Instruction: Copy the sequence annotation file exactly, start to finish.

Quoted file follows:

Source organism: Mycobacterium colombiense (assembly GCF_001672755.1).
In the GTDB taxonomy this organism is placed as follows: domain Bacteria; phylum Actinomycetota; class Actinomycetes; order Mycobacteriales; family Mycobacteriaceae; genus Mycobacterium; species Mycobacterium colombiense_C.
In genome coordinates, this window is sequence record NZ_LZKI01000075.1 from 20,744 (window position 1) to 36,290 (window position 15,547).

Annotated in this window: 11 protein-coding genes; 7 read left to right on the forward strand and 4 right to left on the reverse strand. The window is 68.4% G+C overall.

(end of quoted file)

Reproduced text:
Source organism: Mycobacterium colombiense (assembly GCF_001672755.1).
In the GTDB taxonomy this organism is placed as follows: domain Bacteria; phylum Actinomycetota; class Actinomycetes; order Mycobacteriales; family Mycobacteriaceae; genus Mycobacterium; species Mycobacterium colombiense_C.
In genome coordinates, this window is sequence record NZ_LZKI01000075.1 from 20,744 (window position 1) to 36,290 (window position 15,547).

Annotated in this window: 11 protein-coding genes; 7 read left to right on the forward strand and 4 right to left on the reverse strand. The window is 68.4% G+C overall.